[{POST_SNAPBACK}][/a]

There's much to agree on in your message. Some things related more to wide format models may have been forgotten .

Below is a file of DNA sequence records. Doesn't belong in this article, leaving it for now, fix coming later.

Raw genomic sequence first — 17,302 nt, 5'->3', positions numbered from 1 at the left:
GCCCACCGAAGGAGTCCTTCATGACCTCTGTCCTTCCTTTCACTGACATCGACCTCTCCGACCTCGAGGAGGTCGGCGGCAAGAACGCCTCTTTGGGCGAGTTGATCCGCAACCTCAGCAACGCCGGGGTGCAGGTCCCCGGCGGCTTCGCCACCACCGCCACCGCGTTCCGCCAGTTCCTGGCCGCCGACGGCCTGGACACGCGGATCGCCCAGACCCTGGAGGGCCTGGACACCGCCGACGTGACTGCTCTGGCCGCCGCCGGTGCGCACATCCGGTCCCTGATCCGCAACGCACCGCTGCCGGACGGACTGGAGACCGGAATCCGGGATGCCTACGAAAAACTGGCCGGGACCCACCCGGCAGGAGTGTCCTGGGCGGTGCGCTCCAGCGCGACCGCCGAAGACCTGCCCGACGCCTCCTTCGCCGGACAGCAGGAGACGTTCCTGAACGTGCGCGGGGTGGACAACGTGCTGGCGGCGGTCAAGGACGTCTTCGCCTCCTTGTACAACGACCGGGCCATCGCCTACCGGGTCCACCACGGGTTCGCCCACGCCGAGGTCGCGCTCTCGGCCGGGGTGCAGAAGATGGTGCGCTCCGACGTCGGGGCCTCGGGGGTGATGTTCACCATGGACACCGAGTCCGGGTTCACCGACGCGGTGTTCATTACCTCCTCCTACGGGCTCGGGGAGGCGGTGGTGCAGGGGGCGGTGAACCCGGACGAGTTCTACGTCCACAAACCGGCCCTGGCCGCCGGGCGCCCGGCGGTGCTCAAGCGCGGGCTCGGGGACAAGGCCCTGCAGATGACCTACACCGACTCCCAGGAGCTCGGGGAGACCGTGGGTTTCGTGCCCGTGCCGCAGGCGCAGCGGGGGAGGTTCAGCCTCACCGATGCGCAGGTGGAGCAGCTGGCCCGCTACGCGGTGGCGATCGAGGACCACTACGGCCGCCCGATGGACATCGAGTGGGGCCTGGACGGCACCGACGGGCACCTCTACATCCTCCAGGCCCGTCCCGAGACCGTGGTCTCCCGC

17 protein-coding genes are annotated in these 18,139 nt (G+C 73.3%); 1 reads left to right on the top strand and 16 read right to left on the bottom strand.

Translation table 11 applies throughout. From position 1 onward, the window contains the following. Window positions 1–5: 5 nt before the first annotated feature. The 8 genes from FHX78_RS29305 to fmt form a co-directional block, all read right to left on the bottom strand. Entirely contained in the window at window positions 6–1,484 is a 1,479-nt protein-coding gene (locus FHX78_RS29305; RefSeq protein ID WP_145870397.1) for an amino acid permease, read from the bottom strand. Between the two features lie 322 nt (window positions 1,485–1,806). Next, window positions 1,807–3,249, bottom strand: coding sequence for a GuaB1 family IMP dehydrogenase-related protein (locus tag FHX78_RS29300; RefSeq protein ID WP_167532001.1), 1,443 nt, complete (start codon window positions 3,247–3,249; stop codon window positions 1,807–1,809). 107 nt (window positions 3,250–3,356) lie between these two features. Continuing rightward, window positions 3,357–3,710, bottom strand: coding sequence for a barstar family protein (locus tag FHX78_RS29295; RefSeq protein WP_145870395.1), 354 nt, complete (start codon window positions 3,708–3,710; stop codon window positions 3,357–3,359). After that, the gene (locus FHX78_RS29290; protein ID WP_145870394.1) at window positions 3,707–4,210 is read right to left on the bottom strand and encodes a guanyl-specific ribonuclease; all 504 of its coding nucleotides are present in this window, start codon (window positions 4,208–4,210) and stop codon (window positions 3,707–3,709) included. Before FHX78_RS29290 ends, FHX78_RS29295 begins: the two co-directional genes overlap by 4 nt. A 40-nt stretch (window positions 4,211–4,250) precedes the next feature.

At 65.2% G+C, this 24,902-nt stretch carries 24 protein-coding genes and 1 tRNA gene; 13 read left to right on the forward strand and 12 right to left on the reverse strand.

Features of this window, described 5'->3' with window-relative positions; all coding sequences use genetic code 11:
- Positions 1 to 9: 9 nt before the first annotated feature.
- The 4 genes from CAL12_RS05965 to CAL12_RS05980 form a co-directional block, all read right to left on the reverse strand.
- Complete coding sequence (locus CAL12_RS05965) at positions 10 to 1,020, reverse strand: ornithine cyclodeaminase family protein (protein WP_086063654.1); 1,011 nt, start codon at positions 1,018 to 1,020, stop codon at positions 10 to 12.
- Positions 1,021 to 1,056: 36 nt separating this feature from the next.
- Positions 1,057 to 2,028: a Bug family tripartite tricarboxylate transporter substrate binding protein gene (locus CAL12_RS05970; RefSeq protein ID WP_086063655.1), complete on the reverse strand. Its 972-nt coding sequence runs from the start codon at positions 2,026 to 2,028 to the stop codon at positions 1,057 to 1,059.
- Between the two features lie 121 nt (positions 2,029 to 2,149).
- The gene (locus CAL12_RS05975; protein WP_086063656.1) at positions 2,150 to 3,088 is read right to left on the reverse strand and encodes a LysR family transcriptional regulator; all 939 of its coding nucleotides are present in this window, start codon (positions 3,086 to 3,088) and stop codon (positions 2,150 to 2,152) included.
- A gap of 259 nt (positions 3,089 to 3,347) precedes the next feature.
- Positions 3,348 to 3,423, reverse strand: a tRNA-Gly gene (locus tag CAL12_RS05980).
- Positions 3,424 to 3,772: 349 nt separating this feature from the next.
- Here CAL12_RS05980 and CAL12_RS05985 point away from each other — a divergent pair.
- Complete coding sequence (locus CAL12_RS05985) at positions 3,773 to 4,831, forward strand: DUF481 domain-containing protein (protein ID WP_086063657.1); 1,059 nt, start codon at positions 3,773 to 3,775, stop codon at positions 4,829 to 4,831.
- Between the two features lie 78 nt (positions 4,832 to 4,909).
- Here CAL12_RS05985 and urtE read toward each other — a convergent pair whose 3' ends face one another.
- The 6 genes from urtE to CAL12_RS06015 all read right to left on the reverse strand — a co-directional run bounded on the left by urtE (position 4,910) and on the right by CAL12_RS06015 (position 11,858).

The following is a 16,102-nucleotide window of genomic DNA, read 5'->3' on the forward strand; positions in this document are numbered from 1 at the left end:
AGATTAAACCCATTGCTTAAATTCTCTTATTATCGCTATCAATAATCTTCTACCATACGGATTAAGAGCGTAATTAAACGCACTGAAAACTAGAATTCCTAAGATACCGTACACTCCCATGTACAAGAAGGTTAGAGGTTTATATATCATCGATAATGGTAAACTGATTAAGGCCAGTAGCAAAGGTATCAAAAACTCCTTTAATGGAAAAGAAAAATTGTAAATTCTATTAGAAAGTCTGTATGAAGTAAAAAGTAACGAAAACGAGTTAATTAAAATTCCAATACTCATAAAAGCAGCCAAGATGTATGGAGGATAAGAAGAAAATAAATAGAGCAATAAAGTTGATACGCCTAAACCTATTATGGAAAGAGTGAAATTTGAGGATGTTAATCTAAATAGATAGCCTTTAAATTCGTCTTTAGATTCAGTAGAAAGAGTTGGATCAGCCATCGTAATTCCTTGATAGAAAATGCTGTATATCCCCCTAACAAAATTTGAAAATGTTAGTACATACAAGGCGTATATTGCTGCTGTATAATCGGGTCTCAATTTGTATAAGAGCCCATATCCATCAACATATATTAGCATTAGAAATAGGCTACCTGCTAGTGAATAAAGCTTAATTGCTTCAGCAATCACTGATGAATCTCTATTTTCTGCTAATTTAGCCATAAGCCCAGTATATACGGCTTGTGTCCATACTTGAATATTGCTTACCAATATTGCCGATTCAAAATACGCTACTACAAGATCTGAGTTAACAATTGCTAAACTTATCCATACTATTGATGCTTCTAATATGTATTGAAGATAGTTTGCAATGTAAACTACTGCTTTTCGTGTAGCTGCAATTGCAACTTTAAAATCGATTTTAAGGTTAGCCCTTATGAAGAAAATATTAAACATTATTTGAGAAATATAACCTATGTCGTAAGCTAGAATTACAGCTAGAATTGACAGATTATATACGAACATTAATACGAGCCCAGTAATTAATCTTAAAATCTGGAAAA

One, the way Epson developed waste ink income in all its systems over the years, even their last introduction of the 4880 up to 9880 models is evidence of that. For at least 5 years Epson users did complain about issues related to wasted ink. I have described them before and the archives of the Epson Wide Format list on Yahoo give more details. It is the competition that puts an end to this practice, their new solutions will for many mean a cut in ink use from 10 to 40 %. If your figures are right it means a reduction from 4 to 16% in print costs. A percentage that counts in the competition with printers on every street corner.